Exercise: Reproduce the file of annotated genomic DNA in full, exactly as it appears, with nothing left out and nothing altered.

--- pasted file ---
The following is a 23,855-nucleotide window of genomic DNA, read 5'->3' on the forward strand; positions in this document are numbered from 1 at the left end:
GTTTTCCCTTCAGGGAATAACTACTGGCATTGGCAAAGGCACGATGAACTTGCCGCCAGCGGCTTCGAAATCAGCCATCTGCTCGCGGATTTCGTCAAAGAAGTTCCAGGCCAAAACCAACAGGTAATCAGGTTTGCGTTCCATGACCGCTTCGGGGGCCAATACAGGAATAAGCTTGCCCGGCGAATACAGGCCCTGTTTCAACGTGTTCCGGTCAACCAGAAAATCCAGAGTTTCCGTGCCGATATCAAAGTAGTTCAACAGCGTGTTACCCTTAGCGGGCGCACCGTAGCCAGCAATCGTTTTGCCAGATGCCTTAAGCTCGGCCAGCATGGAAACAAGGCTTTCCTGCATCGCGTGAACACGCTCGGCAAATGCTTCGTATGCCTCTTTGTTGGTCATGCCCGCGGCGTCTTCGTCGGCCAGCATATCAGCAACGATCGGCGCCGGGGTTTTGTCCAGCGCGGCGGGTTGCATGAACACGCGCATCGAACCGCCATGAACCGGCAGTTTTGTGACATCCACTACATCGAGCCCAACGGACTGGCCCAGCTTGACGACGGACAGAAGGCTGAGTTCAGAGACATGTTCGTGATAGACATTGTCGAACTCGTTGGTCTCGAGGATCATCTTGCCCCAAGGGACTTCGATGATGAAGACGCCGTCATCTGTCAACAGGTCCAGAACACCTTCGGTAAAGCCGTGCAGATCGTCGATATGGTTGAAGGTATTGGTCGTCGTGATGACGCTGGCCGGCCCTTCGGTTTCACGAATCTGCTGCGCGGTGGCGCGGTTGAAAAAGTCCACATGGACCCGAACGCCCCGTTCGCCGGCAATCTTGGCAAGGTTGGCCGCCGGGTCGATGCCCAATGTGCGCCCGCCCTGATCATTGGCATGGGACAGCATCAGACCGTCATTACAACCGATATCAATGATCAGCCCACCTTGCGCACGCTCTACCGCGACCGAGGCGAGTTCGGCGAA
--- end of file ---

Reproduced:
The following is a 23,855-nucleotide window of genomic DNA, read 5'->3' on the forward strand; positions in this document are numbered from 1 at the left end:
GTTTTCCCTTCAGGGAATAACTACTGGCATTGGCAAAGGCACGATGAACTTGCCGCCAGCGGCTTCGAAATCAGCCATCTGCTCGCGGATTTCGTCAAAGAAGTTCCAGGCCAAAACCAACAGGTAATCAGGTTTGCGTTCCATGACCGCTTCGGGGGCCAATACAGGAATAAGCTTGCCCGGCGAATACAGGCCCTGTTTCAACGTGTTCCGGTCAACCAGAAAATCCAGAGTTTCCGTGCCGATATCAAAGTAGTTCAACAGCGTGTTACCCTTAGCGGGCGCACCGTAGCCAGCAATCGTTTTGCCAGATGCCTTAAGCTCGGCCAGCATGGAAACAAGGCTTTCCTGCATCGCGTGAACACGCTCGGCAAATGCTTCGTATGCCTCTTTGTTGGTCATGCCCGCGGCGTCTTCGTCGGCCAGCATATCAGCAACGATCGGCGCCGGGGTTTTGTCCAGCGCGGCGGGTTGCATGAACACGCGCATCGAACCGCCATGAACCGGCAGTTTTGTGACATCCACTACATCGAGCCCAACGGACTGGCCCAGCTTGACGACGGACAGAAGGCTGAGTTCAGAGACATGTTCGTGATAGACATTGTCGAACTCGTTGGTCTCGAGGATCATCTTGCCCCAAGGGACTTCGATGATGAAGACGCCGTCATCTGTCAACAGGTCCAGAACACCTTCGGTAAAGCCGTGCAGATCGTCGATATGGTTGAAGGTATTGGTCGTCGTGATGACGCTGGCCGGCCCTTCGGTTTCACGAATCTGCTGCGCGGTGGCGCGGTTGAAAAAGTCCACATGGACCCGAACGCCCCGTTCGCCGGCAATCTTGGCAAGGTTGGCCGCCGGGTCGATGCCCAATGTGCGCCCGCCCTGATCATTGGCATGGGACAGCATCAGACCGTCATTACAACCGATATCAATGATCAGCCCACCTTGCGCACGCTCTACCGCGACCGAGGCGAGTTCGGCGAA